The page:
Fall of 2009 marks the 20th anniversary of the start of my professional security career. That was the first day someone stuck a yellow shirt on my back and sent me into a crowd of drunk college football fans at the University of Colorado (later famous for its student riots). I’m pretty sure someone screwed up, since it was my first day on the job and I was assigned a rover position – which normally goes to someone who knows what the f&%$ they are doing, not some 18 year old, 135-lb kid right out of high school. And yes, I was breaking up fights on my first day (the stadium wasn’t dry until a few years later).
If you asked me then, I never would have guessed I’d spend the next couple decades working through the security ranks, eventually letting my teenage geek/hacker side take over. Over that time I’ve come to rely on the following guiding principles in everything from designing my personal security to giving advice to clients:
- Don’t expect human behavior to change. Ever.
- You cannot survive with defense alone.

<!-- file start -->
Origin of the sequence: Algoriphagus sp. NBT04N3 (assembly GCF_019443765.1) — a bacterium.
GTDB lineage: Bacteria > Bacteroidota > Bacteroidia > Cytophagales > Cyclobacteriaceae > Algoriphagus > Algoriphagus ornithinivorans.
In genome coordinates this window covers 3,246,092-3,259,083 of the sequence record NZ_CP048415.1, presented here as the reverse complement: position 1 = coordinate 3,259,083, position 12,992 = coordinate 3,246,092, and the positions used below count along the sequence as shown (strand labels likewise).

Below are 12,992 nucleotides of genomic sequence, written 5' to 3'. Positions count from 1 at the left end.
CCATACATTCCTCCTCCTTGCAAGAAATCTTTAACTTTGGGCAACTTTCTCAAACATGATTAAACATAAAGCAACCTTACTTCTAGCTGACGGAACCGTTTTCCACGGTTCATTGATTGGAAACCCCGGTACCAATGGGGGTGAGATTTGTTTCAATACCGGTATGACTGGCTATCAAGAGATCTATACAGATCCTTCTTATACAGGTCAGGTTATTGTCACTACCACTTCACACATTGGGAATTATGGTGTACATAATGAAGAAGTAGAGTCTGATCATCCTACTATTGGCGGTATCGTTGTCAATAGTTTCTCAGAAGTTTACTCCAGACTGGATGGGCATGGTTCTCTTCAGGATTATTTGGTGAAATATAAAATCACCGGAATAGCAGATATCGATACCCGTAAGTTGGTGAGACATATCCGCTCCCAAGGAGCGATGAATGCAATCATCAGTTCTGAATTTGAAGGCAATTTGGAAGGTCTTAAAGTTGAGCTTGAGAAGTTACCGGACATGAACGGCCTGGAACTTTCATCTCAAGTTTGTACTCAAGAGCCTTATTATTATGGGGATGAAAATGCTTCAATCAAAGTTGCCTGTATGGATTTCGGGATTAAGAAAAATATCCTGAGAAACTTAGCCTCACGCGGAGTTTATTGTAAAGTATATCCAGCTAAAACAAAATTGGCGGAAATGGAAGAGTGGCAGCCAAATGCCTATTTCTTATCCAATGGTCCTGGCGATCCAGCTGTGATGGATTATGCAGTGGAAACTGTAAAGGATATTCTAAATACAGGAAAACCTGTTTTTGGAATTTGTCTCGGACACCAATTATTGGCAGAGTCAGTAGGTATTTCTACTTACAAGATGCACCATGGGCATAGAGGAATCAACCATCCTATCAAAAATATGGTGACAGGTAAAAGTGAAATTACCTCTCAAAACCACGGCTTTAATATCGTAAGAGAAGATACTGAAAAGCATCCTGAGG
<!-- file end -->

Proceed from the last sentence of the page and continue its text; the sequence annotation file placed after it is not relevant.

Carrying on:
- Not all threats are equal, and all checklists are wrong.
- You cannot eliminate all vulnerabilities.
- You will be breached.
There’s a positive side to each of these negative principles:
- Design security controls that account for human behavior. Study cognitive science and practical psychology to support your decisions. This is also critical for gaining support for security initiatives, not just design of individual controls.
- Engage in intelligence and counter-threat operations to the best of your ability. Once an attack has started, your first line of security has already failed.
- Use checklists to remember the simple stuff, but any real security must be designed using a risk-based approach. As a corollary, you can’t implement risk-based security if you don’t really understand the risks; and most people don’t understand the risks. Be the expert.
- Adopt anti-exploitation wherever possible. Vulnerability-driven security is always behind the threat.
- React faster and better. Incident response is more important than any other single security control.
With one final piece of advice – keep it simple and pragmatic.
And after 20 years, that’s all I’ve got…